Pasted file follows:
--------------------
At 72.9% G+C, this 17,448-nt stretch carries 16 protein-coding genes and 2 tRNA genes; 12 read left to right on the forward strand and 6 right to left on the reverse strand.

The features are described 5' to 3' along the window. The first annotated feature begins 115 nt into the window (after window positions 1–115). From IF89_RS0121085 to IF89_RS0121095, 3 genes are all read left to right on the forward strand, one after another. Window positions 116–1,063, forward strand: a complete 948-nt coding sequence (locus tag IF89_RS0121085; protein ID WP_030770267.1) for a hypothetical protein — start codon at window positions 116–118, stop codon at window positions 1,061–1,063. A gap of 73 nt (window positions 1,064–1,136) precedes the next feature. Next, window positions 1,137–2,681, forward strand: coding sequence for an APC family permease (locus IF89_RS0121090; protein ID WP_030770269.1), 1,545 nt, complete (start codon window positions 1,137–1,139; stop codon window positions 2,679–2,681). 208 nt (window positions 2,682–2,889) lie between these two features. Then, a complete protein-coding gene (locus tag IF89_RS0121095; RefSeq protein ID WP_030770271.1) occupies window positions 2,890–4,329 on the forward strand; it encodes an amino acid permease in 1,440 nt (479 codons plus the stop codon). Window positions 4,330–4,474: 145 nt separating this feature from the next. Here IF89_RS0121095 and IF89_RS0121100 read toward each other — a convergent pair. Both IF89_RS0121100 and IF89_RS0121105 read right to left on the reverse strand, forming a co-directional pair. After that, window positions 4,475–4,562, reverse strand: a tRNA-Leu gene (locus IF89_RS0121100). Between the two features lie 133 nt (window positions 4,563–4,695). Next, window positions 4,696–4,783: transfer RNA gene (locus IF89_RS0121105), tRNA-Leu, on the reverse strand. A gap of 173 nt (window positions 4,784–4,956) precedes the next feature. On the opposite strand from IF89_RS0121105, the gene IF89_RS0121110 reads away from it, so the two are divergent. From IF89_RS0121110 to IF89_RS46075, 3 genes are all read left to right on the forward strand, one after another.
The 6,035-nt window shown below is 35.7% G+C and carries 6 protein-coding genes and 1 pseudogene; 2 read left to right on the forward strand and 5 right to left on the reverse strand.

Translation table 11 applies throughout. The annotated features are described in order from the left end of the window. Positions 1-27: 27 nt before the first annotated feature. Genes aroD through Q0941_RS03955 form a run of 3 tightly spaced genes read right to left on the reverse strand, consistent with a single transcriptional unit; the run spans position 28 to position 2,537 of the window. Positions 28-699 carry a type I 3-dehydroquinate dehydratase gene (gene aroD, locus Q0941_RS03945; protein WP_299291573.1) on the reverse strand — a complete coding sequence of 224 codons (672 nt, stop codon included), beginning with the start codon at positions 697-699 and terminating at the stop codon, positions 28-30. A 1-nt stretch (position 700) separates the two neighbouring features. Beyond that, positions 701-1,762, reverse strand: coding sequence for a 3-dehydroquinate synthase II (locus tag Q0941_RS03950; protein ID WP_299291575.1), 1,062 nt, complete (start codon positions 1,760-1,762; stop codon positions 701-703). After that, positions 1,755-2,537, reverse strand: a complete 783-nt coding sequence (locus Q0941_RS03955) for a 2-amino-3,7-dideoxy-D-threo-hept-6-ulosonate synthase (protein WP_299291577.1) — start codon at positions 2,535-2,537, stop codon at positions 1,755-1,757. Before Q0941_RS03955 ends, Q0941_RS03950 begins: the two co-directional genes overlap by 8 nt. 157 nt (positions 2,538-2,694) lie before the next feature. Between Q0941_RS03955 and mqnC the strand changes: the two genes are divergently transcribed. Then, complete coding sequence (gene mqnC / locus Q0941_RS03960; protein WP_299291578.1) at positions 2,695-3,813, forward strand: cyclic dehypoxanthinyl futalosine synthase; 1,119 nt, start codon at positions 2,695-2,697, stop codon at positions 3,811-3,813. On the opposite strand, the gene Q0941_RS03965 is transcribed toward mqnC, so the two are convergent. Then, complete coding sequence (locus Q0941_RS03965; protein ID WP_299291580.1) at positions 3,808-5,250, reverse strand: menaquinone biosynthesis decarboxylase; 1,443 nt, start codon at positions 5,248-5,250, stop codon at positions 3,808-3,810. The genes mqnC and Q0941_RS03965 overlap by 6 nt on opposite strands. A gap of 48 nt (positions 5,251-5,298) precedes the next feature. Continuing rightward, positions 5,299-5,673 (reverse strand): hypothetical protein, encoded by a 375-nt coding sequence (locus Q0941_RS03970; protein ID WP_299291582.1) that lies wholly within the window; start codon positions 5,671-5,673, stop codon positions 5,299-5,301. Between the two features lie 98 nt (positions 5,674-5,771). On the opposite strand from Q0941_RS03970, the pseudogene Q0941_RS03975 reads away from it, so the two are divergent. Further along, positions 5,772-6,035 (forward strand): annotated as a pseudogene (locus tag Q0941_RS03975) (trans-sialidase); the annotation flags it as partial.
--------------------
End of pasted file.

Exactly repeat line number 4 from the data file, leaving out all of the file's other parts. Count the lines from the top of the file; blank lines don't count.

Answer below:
Translation table 11 applies throughout. The annotated features are described in order from the left end of the window. Positions 1-27: 27 nt before the first annotated feature. Genes aroD through Q0941_RS03955 form a run of 3 tightly spaced genes read right to left on the reverse strand, consistent with a single transcriptional unit; the run spans position 28 to position 2,537 of the window. Positions 28-699 carry a type I 3-dehydroquinate dehydratase gene (gene aroD, locus Q0941_RS03945; protein WP_299291573.1) on the reverse strand — a complete coding sequence of 224 codons (672 nt, stop codon included), beginning with the start codon at positions 697-699 and terminating at the stop codon, positions 28-30. A 1-nt stretch (position 700) separates the two neighbouring features. Beyond that, positions 701-1,762, reverse strand: coding sequence for a 3-dehydroquinate synthase II (locus tag Q0941_RS03950; protein ID WP_299291575.1), 1,062 nt, complete (start codon positions 1,760-1,762; stop codon positions 701-703). After that, positions 1,755-2,537, reverse strand: a complete 783-nt coding sequence (locus Q0941_RS03955) for a 2-amino-3,7-dideoxy-D-threo-hept-6-ulosonate synthase (protein WP_299291577.1) — start codon at positions 2,535-2,537, stop codon at positions 1,755-1,757. Before Q0941_RS03955 ends, Q0941_RS03950 begins: the two co-directional genes overlap by 8 nt. 157 nt (positions 2,538-2,694) lie before the next feature. Between Q0941_RS03955 and mqnC the strand changes: the two genes are divergently transcribed. Then, complete coding sequence (gene mqnC / locus Q0941_RS03960; protein WP_299291578.1) at positions 2,695-3,813, forward strand: cyclic dehypoxanthinyl futalosine synthase; 1,119 nt, start codon at positions 2,695-2,697, stop codon at positions 3,811-3,813. On the opposite strand, the gene Q0941_RS03965 is transcribed toward mqnC, so the two are convergent. Then, complete coding sequence (locus Q0941_RS03965; protein ID WP_299291580.1) at positions 3,808-5,250, reverse strand: menaquinone biosynthesis decarboxylase; 1,443 nt, start codon at positions 5,248-5,250, stop codon at positions 3,808-3,810. The genes mqnC and Q0941_RS03965 overlap by 6 nt on opposite strands. A gap of 48 nt (positions 5,251-5,298) precedes the next feature. Continuing rightward, positions 5,299-5,673 (reverse strand): hypothetical protein, encoded by a 375-nt coding sequence (locus Q0941_RS03970; protein ID WP_299291582.1) that lies wholly within the window; start codon positions 5,671-5,673, stop codon positions 5,299-5,301. Between the two features lie 98 nt (positions 5,674-5,771). On the opposite strand from Q0941_RS03970, the pseudogene Q0941_RS03975 reads away from it, so the two are divergent. Further along, positions 5,772-6,035 (forward strand): annotated as a pseudogene (locus tag Q0941_RS03975) (trans-sialidase); the annotation flags it as partial.